Thursday, June 11, 2015


I took a look at the current state of Michael Mann's lawsuit against Mark Steyn, National Review, et al and left with great contempt for National Review. Steyn puts it best.
There are times when I wish I had the same kind of co-defendants I had in my free-speech wars in Canada: Maclean's, unlike National Review, is a dentist's waiting-room mag not an ideological mission, but they and I were as one in our fight not just against the Canadian Islamic Congress but against the now repealed Section 13. By contrast, National Review, for whom I wrote for a decade and a half, are offering the curious and fainthearted defense that they were never my publisher but merely an "interactive computer service provider" to which I had the access code (see page 49 of their most recent brief). They're a court filing or two from claiming they're Lufthansa and I'm Andreas Lubitz - just some crazy guy who locked himself in the NR cockpit. 
Oh, well. For all that, I've never felt more optimistic about how this case is going. If there is a "97 per cent consensus" on the science, all 97 per cent decided to steer well clear of Michael E Mann: Last fall, not a single amicus brief was filed on his behalf, not one. He claims he's "taking a stand for science", but evidently science is disinclined to take a stand for him.
On the other hand, and somewhat to my surprise, the American Civil Liberties Union, the Reporters Committee for Press Freedom, the American Society of News Editors, the Association of American Publishers, the Association of Alternative Newsmedia (The Village Voice et al), NBC Universal, Bloomberg News, the publishers of USA Today, Time, The Washington Post, The Chicago Tribune, The Los Angeles Times, The Detroit Free Press, The Seattle Times, The Arizona Republic and The Bergen County Record have all filed amici briefs against his attempted shredding of the First Amendment. They're in no way fans of mine, but they recognize that this is the most consequential free-speech case before the US courts since New York Times vs Sullivan, and if Mann wins it would be a catastrophic defeat for the First Amendment. That said, on global warming and "climate change", they largely agree with him. But I've also been heartened to learn how many scientists across the spectrum want nothing to do with Mann (scroll down here), and regard a defeat for him in court as a victory for genuine science.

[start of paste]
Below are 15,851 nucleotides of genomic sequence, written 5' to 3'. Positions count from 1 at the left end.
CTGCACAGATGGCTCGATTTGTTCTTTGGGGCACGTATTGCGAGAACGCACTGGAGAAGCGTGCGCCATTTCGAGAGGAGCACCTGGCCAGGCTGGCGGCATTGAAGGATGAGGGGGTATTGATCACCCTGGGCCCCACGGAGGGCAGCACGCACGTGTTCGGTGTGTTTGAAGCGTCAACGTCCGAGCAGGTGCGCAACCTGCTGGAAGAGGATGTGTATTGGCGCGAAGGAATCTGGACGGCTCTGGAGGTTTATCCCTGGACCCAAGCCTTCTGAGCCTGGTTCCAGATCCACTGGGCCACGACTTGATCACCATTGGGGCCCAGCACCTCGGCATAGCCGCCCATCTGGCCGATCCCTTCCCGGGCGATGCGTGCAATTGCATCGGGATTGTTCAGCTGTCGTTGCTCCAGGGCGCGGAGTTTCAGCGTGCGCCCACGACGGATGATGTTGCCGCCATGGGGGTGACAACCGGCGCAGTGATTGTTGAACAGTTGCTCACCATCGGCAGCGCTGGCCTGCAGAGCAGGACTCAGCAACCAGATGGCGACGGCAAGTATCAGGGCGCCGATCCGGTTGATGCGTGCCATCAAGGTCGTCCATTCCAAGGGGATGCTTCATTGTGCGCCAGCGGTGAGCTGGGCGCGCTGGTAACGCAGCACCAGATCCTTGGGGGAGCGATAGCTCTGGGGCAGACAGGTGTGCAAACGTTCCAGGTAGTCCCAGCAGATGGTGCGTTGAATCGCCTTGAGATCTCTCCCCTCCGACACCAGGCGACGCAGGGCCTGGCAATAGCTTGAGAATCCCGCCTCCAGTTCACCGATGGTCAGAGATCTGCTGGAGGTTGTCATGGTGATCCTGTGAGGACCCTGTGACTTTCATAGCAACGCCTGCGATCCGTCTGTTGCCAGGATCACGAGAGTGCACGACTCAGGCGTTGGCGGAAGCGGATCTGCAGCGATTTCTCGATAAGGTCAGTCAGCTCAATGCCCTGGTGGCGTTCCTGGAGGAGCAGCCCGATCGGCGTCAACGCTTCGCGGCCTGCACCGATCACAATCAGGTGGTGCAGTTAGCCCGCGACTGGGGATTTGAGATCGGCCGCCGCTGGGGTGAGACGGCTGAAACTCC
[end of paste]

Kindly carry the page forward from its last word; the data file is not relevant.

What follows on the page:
It's funny how the science of man made global warming is collapsing all around except in the dim-witted minds of alarmists and governments hell bent on screwing the tax payer out of more money in order to fix a global climate scare that all rational beings admit simply cannot be fixed. All they talk about is slowing the rate of increase by forcing the first world to join the third world in grinding poverty and starvation but there is never any talk about reversing the global effects of solar infall variation that has, over the eons, caused the world to warm and cool. Their insane shrieks of doom fall on ears increasingly deaf to people who so obviously manipulate the data and then lie about it.

They make laughing stocks of real scientists and researchers and have thoroughly trashed the time honored process of peer review. They have also, with the help of its own lawyers, destroyed the reputation of National Review.

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